In that case, the law could mean no medication abortion at all as well as enforcement of the Comstock Act’s other provisions, Ziegler said.

The law was used in federal prosecution as recently as 2002, but that was for “obscene or lewd materials,” not for the mailing of anything having to do with abortions, Perry said.

Enforcement of the abortion sections of the law wasn’t allowed after the Supreme Court ruled that abortion was a constitutional right in the 1973 Roe v. Wade case, but that all changed two years ago when the court overturned that opinion, Perry said.

“The law essentially laid dormant for many years because of course in 1971 the birth control prohibition was eliminated and then in 1973 we were given Roe,” Perry said.

“So for all intents and purposes, the Supreme Court finding a right to abortion superseded what the Comstock Act actually said, because if there was an unfettered right to abortion, then there could not be congressional restriction on any tool, medication, or implement used to facilitate abortion,” said Perry.

The court’s ruling in Dobbs v. Jackson Women’s Health Organization could lead to “renewed interest” in enforcing the Comstock Act, including comments made just last week by the two Supreme Court justices, she said.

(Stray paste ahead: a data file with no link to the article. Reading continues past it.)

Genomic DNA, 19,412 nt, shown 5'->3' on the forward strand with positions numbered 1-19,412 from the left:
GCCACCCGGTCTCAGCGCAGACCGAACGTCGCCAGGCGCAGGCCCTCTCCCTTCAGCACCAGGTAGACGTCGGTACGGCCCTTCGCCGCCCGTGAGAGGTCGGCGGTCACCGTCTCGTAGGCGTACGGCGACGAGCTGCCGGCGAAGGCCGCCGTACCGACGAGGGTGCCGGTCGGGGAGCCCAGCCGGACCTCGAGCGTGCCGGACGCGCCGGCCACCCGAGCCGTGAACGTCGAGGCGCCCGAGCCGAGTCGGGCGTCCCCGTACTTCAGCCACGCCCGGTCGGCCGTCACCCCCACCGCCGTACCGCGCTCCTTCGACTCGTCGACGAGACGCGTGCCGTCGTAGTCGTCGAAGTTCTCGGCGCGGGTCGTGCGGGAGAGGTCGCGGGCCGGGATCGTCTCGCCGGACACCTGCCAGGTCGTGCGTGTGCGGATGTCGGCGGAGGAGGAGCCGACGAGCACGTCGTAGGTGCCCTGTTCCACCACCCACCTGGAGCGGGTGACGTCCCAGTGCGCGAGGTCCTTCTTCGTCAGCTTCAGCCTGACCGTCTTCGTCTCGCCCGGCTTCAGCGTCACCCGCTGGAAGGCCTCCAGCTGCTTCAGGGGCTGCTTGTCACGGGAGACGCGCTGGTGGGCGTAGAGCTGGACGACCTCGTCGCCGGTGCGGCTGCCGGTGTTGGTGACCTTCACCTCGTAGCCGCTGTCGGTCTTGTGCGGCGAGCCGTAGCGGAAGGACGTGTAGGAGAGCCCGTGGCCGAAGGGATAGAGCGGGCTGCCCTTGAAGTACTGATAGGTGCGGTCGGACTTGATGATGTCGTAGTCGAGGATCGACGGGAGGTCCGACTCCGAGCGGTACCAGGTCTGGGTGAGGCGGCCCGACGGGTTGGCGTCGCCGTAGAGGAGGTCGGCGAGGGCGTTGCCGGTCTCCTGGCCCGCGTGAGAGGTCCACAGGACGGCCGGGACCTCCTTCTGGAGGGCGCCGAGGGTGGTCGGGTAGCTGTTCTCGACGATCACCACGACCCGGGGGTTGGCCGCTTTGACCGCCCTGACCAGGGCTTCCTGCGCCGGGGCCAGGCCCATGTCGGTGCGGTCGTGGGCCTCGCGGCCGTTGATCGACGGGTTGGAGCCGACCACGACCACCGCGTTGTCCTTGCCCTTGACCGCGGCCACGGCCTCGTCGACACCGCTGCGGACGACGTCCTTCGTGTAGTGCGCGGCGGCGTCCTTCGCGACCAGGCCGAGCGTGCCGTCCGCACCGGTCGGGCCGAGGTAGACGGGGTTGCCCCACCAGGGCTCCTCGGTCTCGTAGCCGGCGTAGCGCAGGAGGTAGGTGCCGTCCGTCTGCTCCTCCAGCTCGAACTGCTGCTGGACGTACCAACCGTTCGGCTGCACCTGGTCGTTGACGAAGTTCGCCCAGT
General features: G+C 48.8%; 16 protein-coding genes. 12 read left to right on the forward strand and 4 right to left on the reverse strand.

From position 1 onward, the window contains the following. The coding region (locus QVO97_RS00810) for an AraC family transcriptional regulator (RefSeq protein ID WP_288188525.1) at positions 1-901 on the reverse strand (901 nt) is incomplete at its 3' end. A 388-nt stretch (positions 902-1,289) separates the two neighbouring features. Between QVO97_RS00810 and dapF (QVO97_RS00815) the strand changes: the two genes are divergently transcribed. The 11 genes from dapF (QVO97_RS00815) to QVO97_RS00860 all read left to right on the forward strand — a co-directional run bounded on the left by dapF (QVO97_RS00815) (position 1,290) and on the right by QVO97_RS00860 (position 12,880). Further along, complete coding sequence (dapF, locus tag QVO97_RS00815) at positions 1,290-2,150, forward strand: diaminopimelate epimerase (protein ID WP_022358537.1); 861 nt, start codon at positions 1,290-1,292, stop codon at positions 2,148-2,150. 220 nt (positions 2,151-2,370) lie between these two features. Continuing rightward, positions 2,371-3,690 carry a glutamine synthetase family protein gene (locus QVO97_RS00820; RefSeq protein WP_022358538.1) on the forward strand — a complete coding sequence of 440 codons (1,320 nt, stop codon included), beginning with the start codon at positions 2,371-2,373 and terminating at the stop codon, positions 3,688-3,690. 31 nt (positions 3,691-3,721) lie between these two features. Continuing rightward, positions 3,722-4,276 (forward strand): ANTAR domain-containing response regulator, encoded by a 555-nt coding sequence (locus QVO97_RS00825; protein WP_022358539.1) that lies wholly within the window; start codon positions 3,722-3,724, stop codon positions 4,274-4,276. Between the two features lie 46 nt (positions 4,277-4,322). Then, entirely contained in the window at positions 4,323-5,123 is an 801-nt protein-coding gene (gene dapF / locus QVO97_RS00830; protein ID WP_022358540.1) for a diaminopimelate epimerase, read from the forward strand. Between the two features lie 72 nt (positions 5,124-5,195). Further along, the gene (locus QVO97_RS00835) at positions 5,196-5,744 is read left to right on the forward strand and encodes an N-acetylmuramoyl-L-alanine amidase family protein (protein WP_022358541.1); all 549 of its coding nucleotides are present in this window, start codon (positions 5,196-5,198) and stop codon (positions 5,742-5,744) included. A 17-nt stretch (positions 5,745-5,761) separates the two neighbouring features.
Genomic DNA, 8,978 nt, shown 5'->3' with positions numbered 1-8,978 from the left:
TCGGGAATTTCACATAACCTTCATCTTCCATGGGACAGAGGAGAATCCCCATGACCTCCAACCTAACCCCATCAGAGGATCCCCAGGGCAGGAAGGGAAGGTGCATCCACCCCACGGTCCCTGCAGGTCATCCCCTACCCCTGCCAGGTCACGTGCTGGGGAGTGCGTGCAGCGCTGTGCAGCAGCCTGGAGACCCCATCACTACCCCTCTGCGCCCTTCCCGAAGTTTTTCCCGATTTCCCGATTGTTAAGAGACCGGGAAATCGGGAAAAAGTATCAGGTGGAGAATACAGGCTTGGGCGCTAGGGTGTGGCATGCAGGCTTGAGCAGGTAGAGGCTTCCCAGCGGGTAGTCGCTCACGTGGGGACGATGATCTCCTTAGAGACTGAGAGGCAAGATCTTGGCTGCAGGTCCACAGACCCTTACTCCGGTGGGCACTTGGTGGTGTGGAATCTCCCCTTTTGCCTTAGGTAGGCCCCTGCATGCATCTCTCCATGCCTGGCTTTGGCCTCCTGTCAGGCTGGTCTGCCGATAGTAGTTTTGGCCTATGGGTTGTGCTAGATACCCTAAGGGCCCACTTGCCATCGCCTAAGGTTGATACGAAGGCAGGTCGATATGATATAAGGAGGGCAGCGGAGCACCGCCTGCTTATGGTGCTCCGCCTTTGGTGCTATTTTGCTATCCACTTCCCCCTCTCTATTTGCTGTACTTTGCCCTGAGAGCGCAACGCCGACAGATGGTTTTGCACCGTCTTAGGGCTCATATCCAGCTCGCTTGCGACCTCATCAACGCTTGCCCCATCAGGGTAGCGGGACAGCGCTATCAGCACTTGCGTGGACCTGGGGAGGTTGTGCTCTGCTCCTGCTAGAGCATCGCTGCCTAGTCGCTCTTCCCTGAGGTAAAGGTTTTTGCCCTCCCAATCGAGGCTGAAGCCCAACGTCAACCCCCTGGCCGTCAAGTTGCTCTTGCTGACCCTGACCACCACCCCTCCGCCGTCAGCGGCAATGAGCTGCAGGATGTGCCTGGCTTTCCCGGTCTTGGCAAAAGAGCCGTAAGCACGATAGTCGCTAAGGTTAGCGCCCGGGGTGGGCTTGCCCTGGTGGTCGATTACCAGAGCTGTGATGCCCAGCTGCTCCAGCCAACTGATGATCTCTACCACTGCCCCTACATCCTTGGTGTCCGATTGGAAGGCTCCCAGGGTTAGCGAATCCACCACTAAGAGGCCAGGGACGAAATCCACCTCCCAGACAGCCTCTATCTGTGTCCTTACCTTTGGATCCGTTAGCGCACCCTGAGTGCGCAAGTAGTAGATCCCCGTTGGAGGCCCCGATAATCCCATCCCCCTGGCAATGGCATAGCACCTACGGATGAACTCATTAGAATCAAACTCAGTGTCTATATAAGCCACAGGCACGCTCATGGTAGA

What the justices said

Thomas and Alito brought up the Comstock Act during a case that will determine whether access to mifepristone stays the way it is now or reverts to what was in place before 2016.

Thomas asked the attorney representing Danco Laboratories LLC, manufacturer of the brand name of mifepristone called Mifeprex, if the Comstock Act applied to the company.

“The government, the solicitor general points out, would not be susceptible to a Comstock Act problem,” Thomas said. “But in your case, you would be, so how do you respond to an argument that mailing your product and advertising it, would violate the Comstock Act?”

Thomas said that his “problem” with aspects of the case was that Danco Laboratories is “private, and the statute doesn’t have the sort of safe harbor that you’re suggesting.”

“It is fairly broad and it specifically covers drugs such as yours,” Thomas said.

Danco lawyer Jessica Ellsworth responded that she disagreed that was “the correct interpretation of the statute.”

“We think that in order to address the correct interpretation, there would need to be a situation in which that issue was actually teed up,” Ellsworth said. “I don’t believe that this case presents an opportunity for this court to opine on the reach of the statute.”

Alito appeared to argue that the U.S. Food and Drug Administration should have considered the Comstock Act before relaxing previous restrictions on use, allowing mifepristone to be prescribed via telehealth and sent to patients through the mail.

“It didn’t say anything about it. And this is a prominent provision,” Alito said. “It’s not some obscure subsection of a complicated obscure law. They knew about it. Everybody in this field knew about it.”

Calls for repeal by Congress

Following the comments by the two justices, U.S. Rep. Cori Bush, D-Mo., immediately called on Congress to repeal the law, a scenario that’s unlikely to happen given that Republicans control the U.S. House and Democrats the Senate.